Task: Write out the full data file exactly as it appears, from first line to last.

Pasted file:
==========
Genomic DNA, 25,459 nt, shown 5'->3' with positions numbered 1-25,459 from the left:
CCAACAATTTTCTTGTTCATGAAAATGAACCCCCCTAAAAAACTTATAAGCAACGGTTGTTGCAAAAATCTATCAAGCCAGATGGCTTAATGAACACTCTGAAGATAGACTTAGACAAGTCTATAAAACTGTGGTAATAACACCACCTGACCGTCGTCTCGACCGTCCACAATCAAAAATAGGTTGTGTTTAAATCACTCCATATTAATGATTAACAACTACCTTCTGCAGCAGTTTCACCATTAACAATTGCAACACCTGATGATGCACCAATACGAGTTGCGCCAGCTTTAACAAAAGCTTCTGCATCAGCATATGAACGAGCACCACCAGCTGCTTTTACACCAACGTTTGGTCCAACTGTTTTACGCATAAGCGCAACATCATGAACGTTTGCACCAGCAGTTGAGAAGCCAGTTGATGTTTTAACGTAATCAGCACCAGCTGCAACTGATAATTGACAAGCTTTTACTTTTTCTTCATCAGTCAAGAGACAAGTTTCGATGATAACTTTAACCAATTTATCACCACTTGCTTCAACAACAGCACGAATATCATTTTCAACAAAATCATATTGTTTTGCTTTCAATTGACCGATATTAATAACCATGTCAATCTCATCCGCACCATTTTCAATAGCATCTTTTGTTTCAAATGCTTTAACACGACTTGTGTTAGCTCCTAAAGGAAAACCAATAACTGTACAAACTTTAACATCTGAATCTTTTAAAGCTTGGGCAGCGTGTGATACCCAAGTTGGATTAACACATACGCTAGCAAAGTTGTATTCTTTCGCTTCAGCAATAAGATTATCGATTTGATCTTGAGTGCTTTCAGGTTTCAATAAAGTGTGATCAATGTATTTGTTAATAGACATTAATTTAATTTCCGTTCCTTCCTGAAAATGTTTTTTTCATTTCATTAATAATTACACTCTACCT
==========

Genomic DNA, 25,459 nt, shown 5'->3' with positions numbered 1-25,459 from the left:
CCAACAATTTTCTTGTTCATGAAAATGAACCCCCCTAAAAAACTTATAAGCAACGGTTGTTGCAAAAATCTATCAAGCCAGATGGCTTAATGAACACTCTGAAGATAGACTTAGACAAGTCTATAAAACTGTGGTAATAACACCACCTGACCGTCGTCTCGACCGTCCACAATCAAAAATAGGTTGTGTTTAAATCACTCCATATTAATGATTAACAACTACCTTCTGCAGCAGTTTCACCATTAACAATTGCAACACCTGATGATGCACCAATACGAGTTGCGCCAGCTTTAACAAAAGCTTCTGCATCAGCATATGAACGAGCACCACCAGCTGCTTTTACACCAACGTTTGGTCCAACTGTTTTACGCATAAGCGCAACATCATGAACGTTTGCACCAGCAGTTGAGAAGCCAGTTGATGTTTTAACGTAATCAGCACCAGCTGCAACTGATAATTGACAAGCTTTTACTTTTTCTTCATCAGTCAAGAGACAAGTTTCGATGATAACTTTAACCAATTTATCACCACTTGCTTCAACAACAGCACGAATATCATTTTCAACAAAATCATATTGTTTTGCTTTCAATTGACCGATATTAATAACCATGTCAATCTCATCCGCACCATTTTCAATAGCATCTTTTGTTTCAAATGCTTTAACACGACTTGTGTTAGCTCCTAAAGGAAAACCAATAACTGTACAAACTTTAACATCTGAATCTTTTAAAGCTTGGGCAGCGTGTGATACCCAAGTTGGATTAACACATACGCTAGCAAAGTTGTATTCTTTCGCTTCAGCAATAAGATTATCGATTTGATCTTGAGTGCTTTCAGGTTTCAATAAAGTGTGATCAATGTATTTGTTAATAGACATTAATTTAATTTCCGTTCCTTCCTGAAAATGTTTTTTTCATTTCATTAATAATTACACTCTACCT